With only six months left on our Better Start funding I was keen to find a second speechie. The joys of living in a country town though means that we have to drive an hour to find one. Our current team (OT, Speechie, Allied Health Worker) work on pragmatics and social skills and is based an hour south of us. We wanted one who would work on articulation and will be driving an hour north to see that one. I'm fussy, I want all facets covered. No stone unturned.
It was an interesting venture trying to find a new speechie. Thankfully the Better Start website gives a list of all registered service providers. Thankfully those service providers need to publish how much they charge for assessments and therapy sessions. I was absolutely appalled to see some SLPs charging more than twice the going rate; I can only assume that's because some think it's OK to over charge given it's technically not coming from our pocket.
Now, while it's practically a given that our big girl needs a speechie (mild conductive hearing loss, constant grommets), we've known for a while that our middle girl needs help too. Even as her parents there are times when we can't understand what she's saying; she has been diagnosed with a moderate to profound phonological delay. As teachers we know it's something we need to resolve before Prep next year as it will undoubtedly impact on her ability to link sounds to letters.
So with two Enhanced Primary Carer Plans plus our Better Start letter we packed a cut lunch and headed to the new speechie. At first I was dismayed at the aging and yellowing posters on the wall. There were resources on her shelves older than I am. Even my big girl was rolling her eyes at the boring activities of 'what is this person doing in the picture'. I could feel myself going to sleep. My middle girl had a better time of it. She was happy to show off to someone. It wasn't until the end that things got really interesting.
Our new speechie told me that she's not met a 'Down syndrome child' (I'll rant about her phrasing on another blog) who has been able to use pronouns and prepositions as well as our big girl. Two things crossed my mind - firstly 'Have you met many kids with DS then?' and secondly 'BOOYA!!' 6 years 7 months, 2 weeks and 2 days of intervention is paying off! It's always such a nice feeling when you get good feedback, though I'm not sure where her comparison is coming from. She also told us that our middle girl is certainly bright, though needing help otherwise her speech might 'stick' in the bad patterns.
What had me forcing back the tears though, was her reasoning for our middle girl's phonological delay. She put it mostly down to the modelling provided by her older sister. To think for a moment that the diagnosis of one child impacts so negatively on a sibling is hard to contemplate. Did we do something wrong as parents? Have we disadvantaged our middle girl by having her knowing her older sister wouldn't have a straight forward life? Did we not do enough to prevent any negative influence? Should we have been more proactive and done something sooner?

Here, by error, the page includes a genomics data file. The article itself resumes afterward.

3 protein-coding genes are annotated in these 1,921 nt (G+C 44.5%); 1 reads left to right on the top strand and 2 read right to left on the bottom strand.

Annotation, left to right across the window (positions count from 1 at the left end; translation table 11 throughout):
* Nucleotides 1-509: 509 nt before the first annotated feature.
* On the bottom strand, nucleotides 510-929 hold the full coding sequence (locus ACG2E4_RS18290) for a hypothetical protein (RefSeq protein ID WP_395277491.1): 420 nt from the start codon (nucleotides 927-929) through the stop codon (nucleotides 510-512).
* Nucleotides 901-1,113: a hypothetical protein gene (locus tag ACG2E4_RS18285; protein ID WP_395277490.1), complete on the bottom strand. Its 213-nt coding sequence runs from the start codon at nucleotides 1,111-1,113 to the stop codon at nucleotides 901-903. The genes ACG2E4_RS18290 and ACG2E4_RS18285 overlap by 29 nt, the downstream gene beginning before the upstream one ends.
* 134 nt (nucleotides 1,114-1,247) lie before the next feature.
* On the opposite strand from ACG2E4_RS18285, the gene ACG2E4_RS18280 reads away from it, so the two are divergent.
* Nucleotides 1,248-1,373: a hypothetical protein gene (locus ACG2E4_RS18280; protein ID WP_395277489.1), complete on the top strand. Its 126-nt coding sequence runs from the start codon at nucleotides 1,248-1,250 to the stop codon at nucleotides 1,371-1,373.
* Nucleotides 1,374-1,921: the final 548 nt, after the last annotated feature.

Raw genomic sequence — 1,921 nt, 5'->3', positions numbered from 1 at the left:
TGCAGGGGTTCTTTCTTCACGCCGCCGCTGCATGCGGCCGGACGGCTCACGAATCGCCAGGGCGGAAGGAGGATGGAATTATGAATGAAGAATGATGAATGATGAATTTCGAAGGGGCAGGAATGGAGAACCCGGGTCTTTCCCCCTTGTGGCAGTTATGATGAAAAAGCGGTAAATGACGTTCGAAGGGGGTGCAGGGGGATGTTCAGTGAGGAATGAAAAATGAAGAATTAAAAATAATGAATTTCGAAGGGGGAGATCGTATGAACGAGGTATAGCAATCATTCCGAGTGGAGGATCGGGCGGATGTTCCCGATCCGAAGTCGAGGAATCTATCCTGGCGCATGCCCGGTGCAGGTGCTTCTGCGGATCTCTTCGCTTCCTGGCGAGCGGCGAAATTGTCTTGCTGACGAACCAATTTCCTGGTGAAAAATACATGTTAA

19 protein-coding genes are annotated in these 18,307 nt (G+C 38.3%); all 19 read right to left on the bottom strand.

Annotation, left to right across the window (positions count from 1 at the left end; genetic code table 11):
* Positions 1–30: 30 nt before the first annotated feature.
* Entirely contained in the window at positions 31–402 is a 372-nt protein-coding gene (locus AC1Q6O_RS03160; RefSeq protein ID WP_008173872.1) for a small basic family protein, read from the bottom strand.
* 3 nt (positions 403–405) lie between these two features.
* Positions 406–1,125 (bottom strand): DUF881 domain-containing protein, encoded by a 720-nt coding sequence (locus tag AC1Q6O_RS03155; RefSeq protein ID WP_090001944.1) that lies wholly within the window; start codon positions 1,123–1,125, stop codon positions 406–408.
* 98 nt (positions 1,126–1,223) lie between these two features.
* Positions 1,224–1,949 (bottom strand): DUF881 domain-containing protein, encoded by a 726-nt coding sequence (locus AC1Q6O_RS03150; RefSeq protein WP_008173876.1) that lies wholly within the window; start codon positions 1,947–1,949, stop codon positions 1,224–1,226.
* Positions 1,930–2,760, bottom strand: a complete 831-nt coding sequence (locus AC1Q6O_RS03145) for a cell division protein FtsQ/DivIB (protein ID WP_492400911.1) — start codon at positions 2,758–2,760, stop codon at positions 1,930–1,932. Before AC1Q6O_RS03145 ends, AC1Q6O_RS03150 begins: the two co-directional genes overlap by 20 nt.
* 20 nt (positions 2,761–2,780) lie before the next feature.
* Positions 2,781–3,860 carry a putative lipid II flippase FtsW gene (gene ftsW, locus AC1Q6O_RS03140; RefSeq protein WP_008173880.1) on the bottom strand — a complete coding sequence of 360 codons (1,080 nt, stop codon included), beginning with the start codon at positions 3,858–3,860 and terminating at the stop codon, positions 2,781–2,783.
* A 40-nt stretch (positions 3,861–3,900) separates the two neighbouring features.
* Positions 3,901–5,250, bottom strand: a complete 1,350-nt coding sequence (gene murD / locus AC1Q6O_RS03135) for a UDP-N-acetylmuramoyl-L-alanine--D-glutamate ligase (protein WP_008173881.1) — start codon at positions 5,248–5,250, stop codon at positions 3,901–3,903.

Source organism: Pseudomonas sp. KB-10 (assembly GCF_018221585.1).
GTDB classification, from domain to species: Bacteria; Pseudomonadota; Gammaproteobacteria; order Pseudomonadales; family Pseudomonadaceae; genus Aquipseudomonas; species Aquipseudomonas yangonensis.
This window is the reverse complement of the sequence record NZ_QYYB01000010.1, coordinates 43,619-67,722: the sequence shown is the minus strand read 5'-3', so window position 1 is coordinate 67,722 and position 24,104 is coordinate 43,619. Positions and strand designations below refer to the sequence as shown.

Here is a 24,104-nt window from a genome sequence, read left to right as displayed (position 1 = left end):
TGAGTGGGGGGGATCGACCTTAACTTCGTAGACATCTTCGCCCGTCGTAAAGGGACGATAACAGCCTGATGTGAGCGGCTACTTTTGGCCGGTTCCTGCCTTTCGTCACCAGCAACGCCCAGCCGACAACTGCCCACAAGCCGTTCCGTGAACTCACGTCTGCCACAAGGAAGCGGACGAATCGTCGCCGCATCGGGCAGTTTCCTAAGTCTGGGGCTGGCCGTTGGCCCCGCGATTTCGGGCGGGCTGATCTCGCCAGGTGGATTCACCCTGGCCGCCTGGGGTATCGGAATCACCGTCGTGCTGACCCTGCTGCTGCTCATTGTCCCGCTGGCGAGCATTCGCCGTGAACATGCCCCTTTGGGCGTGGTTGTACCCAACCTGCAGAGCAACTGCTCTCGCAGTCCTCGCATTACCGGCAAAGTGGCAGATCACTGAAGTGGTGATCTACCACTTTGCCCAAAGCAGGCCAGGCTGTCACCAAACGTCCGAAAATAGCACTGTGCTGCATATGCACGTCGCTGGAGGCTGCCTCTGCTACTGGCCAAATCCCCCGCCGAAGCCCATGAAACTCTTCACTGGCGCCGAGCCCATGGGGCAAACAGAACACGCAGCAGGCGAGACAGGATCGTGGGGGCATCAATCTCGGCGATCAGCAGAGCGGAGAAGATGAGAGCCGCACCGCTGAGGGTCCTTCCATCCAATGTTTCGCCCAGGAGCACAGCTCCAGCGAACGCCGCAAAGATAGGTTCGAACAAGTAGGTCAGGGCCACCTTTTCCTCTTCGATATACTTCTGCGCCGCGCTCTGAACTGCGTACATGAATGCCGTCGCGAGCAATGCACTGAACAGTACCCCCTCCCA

Do those in 'regular' families, those void of a diagnosis, know that it's not just the child with the label who is impacted upon by said label? There are so many financial costs incurred, thanks to a diagnosis, by those who don't even have the diagnosis. Our middle girl's speech therapy is just one example. The emotional cost is not so easily measurable.
Life will be hard for our middle girl. One day she will realise her sister isn't like other sisters. I pray she isn't told this by peers at school speaking harshly of her sister. I've heard of that happening. I hope she is able to ask us before someone says the wrong thing. One day we might ask her, and our littlest girl, to help out in caring for their adult sister. How will this impose on their adult life? In the school yard I'm sure they will hear things said, particularly the 'R' word. I'm sure they will see things that illustrate why their big sister's life is not straight forward. I'm sure they will feel that it's all unfair, and feel 'why me?' from time to time.
I am also sure that they will grow up to be tolerant, compassionate and empathetic. After we drove home from Toowoomba our girls asked to watch Tin Tin (their father reads the graphic novels to them). Our middle girl got 'scared' in her delightful melodramatic way and it was her big sister who held her and comforted her. It was her big sister that led her off to their bedroom after the movie and initiated a game of 'rescue'. It is our big girl who sneaks into the fridge to poor her sister big glasses of milk after making her a sneaky chocolate spread sandwich. It is my big girl who is teaching her sister how to write her name.
Without a doubt our big girl is a blessing in our lives. She has brought reason and passion to my life. She makes her sisters laugh every day. She has more to give and more to teach us, and this by far out weighs any so called 'negative impact'. My older brother used to tease me mercilessly and throw rotten fruit at me. He is also responsible for some of my happiest childhood memories and for helping me become the person I am. It's the joy of having siblings. My big girl didn't knowingly teach her little sister the wrong way to talk, but she does knowingly help her and love her. I'm making the choice to look at my middle girl's speech need as a part of her life long journey that will shape who she is - and so far she is one of the most incredible people I've had the pleasure of ever meeting. That is in part thanks to her older sister, and her diagnosis.